I’m having huge fun reading Carl Sagan’s The Varieties of Scientific Experience. These are the Gifford lectures (website) he gave in 1985. Even after more than two decades, this is one of the most cogent, engaging, lucid, approachable, modest, insightful, and encompassing approaches I have seen to the science vs. religion debate.
He summarizes the key neurotheological issues far better than I could ever hope to:
People have religious experiences. No question about it. They have them world-wide, and there are some interesting similarities in the religious experiences tha are had worldwoide. They are powerful, emotionally extremely convincing, and they often lead to people reforming their lives and doing good works, although the opposite also happens…But the question is, can any such experience provide other than anecdotal evidence of the existence of God or gods? … Large numbers of people can have experiences that can be profound and movnig and still not correspond to anything like an exact sense of external reality.
I note also that religious experiences can be brought on by specific molecules. There are many cultures that consciously imbibe or ingest these molecules in order to bring on a religious experience. It’s a very long list of materials. This suggests that there is some molecular basis for the religious experience and that it need not correspond to some external reality.
Let’s say there’s a molecule that produces a religious experience, whatever the religious experience is. How does that come about? Virtually every time someone takes that molecule, he or she has a religious experience. Does that not suggest that there is a natural molecule that the body produces whose function it is to produce religious experiences, at least on occasion? What could that molecule be like? Let’s give it a name, since nobody’s discovered it yet, and of course it may not exist—let’s call it “theophorin”.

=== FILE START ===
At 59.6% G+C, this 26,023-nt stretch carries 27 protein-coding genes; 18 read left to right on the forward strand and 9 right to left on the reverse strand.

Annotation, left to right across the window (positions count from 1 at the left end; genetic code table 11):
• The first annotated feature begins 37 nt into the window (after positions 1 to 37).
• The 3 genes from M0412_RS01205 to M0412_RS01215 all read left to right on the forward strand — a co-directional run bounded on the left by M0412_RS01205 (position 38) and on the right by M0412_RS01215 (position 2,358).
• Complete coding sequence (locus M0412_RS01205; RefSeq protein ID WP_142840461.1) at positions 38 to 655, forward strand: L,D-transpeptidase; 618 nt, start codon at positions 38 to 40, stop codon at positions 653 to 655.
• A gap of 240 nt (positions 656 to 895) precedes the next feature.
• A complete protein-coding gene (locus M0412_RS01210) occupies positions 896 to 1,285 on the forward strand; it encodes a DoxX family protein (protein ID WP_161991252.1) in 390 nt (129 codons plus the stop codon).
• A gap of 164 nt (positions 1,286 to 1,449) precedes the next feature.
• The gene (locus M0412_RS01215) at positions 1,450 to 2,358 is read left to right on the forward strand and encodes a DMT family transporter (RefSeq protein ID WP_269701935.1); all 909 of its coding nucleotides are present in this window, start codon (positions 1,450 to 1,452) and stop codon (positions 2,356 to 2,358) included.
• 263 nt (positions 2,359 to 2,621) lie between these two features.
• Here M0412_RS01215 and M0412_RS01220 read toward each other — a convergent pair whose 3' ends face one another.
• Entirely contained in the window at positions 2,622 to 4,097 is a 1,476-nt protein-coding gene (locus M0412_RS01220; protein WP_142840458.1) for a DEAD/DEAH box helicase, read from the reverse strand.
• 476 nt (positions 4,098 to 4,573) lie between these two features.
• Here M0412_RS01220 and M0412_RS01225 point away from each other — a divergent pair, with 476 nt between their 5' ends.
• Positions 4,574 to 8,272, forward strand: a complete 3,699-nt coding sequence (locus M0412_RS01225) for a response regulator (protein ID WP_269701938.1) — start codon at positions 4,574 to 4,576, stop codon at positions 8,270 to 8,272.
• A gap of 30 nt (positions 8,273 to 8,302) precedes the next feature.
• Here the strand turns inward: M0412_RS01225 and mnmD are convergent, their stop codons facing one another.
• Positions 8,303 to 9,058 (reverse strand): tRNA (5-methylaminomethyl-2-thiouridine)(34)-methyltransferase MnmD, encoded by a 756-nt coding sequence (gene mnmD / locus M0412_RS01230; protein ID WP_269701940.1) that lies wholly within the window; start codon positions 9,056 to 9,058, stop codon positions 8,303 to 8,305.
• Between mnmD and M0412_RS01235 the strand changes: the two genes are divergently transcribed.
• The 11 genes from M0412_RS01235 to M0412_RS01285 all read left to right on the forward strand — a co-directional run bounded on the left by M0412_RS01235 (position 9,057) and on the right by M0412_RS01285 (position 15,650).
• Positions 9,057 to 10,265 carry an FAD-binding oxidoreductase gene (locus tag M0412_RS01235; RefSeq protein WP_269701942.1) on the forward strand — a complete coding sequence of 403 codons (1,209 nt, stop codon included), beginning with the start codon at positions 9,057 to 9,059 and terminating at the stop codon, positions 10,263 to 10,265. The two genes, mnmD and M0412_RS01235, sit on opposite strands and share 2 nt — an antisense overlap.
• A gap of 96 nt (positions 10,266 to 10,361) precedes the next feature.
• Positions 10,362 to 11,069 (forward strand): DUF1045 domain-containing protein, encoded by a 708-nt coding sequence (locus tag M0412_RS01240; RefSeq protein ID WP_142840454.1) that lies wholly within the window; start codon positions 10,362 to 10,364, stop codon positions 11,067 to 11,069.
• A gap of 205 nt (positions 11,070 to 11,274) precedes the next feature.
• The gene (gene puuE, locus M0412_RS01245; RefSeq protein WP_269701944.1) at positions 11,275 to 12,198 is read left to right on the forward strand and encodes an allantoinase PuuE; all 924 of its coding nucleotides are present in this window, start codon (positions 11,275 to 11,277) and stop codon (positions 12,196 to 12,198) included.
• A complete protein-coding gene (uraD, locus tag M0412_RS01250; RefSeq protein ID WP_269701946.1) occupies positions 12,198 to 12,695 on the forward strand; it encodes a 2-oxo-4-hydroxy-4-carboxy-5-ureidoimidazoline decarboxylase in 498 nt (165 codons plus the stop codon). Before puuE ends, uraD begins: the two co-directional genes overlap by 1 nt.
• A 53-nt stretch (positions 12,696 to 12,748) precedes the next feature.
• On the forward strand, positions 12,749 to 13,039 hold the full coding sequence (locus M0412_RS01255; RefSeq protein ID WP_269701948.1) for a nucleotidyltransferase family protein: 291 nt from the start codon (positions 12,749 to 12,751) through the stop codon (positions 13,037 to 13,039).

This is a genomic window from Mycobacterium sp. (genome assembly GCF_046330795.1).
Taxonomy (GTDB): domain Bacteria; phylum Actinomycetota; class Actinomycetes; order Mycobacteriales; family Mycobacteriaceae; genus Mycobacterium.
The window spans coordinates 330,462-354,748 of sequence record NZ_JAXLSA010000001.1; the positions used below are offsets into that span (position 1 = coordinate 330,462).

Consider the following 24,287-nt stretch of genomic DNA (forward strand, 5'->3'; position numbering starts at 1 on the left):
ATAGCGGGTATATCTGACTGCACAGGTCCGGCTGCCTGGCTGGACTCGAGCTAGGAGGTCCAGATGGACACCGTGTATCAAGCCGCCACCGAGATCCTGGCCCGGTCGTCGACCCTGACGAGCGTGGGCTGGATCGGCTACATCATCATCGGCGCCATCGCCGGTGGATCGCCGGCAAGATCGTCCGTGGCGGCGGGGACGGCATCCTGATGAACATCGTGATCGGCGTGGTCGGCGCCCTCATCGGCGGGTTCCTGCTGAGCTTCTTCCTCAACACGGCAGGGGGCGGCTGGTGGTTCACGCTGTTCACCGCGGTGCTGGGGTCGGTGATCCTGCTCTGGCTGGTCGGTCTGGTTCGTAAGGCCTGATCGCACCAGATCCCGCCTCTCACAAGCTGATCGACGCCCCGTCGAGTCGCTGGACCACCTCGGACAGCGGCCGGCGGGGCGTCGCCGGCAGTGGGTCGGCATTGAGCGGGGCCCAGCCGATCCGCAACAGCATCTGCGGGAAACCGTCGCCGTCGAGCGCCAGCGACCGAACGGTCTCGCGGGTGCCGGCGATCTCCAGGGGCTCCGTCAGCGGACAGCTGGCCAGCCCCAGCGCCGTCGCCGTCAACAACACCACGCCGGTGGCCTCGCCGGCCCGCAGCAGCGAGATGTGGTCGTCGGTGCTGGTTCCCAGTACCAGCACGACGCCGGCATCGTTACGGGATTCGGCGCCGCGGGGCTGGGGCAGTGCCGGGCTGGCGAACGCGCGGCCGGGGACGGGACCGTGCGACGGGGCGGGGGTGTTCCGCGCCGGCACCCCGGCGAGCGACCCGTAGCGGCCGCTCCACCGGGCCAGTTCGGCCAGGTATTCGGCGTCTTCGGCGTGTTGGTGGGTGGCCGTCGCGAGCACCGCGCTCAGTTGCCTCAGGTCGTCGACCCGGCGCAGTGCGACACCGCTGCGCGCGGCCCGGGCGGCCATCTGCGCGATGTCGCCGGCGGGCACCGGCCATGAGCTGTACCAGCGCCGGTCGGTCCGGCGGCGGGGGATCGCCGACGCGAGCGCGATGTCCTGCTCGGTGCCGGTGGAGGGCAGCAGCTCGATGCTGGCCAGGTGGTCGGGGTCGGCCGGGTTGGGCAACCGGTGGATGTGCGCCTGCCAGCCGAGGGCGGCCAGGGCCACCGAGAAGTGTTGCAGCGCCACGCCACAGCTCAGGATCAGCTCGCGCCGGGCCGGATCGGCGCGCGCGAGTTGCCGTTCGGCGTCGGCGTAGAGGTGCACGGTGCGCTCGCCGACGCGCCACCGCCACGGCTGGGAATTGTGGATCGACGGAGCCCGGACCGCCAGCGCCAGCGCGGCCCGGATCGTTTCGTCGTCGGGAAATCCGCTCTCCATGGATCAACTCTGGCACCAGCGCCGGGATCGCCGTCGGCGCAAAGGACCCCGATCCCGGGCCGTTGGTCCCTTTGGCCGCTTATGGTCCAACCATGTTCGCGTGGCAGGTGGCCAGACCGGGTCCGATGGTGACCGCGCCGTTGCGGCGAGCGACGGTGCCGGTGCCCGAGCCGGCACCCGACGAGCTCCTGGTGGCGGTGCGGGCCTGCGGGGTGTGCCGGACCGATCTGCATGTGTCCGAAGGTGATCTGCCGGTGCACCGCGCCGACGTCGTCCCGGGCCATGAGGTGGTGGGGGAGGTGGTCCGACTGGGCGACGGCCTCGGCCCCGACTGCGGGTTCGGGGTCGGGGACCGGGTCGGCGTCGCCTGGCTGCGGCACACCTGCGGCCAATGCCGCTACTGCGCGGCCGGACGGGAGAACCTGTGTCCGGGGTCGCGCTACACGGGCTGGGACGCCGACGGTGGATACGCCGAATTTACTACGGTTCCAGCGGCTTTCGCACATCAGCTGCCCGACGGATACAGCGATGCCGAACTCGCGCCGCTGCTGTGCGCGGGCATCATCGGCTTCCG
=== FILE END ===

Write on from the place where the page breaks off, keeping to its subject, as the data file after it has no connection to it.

What could the selective advantage of a theophorin be? How would it come about? Why would it be there? Well, what is the nature of the experience? The nature of the experience has, as I say, many different aspects. But one uniform aspect of it is an intense feeling of awe and humility before a power vastly greater than ourselves. And that sounds to me very much like a dominance-hierarchy molecule or part of a suite of molecules whose funcdtion it is to fit us into the dominance hierarchives.
I think there is as much difference between the religious experience and the bureaucratic religions as there is, say, between sex with love and sex without love. And of course humans have added something profound and beautiful in both cases to the molecular reflex. Perhaps this account will sound tasteless or unpalatable to many, and if so I apologize. But if we treat the question of the origin of religion and the religious experience as a scientific question, then we must ask, “What essential aspects of the religious experience are left out by this hypothesis?” and note that it is at least in principle testable by finding the theophorin, and you could then of course see a large number of controlled experiments to test that out in great detail.